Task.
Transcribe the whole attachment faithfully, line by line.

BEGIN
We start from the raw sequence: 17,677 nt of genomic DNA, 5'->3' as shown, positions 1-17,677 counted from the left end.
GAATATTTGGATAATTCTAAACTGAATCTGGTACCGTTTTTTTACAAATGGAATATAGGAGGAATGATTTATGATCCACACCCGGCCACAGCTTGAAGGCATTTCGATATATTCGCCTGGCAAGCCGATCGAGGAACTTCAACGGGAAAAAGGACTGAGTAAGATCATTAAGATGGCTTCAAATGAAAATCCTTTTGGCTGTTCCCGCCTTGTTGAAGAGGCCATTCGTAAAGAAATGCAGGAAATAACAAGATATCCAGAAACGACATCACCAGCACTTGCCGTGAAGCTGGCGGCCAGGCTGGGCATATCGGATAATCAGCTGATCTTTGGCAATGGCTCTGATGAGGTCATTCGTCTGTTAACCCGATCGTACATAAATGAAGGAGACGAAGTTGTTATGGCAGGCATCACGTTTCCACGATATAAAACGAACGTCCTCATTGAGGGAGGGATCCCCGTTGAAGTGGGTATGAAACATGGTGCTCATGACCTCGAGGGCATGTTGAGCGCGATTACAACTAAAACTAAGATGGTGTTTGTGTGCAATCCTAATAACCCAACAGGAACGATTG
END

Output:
We start from the raw sequence: 17,677 nt of genomic DNA, 5'->3' as shown, positions 1-17,677 counted from the left end.
GAATATTTGGATAATTCTAAACTGAATCTGGTACCGTTTTTTTACAAATGGAATATAGGAGGAATGATTTATGATCCACACCCGGCCACAGCTTGAAGGCATTTCGATATATTCGCCTGGCAAGCCGATCGAGGAACTTCAACGGGAAAAAGGACTGAGTAAGATCATTAAGATGGCTTCAAATGAAAATCCTTTTGGCTGTTCCCGCCTTGTTGAAGAGGCCATTCGTAAAGAAATGCAGGAAATAACAAGATATCCAGAAACGACATCACCAGCACTTGCCGTGAAGCTGGCGGCCAGGCTGGGCATATCGGATAATCAGCTGATCTTTGGCAATGGCTCTGATGAGGTCATTCGTCTGTTAACCCGATCGTACATAAATGAAGGAGACGAAGTTGTTATGGCAGGCATCACGTTTCCACGATATAAAACGAACGTCCTCATTGAGGGAGGGATCCCCGTTGAAGTGGGTATGAAACATGGTGCTCATGACCTCGAGGGCATGTTGAGCGCGATTACAACTAAAACTAAGATGGTGTTTGTGTGCAATCCTAATAACCCAACAGGAACGATTG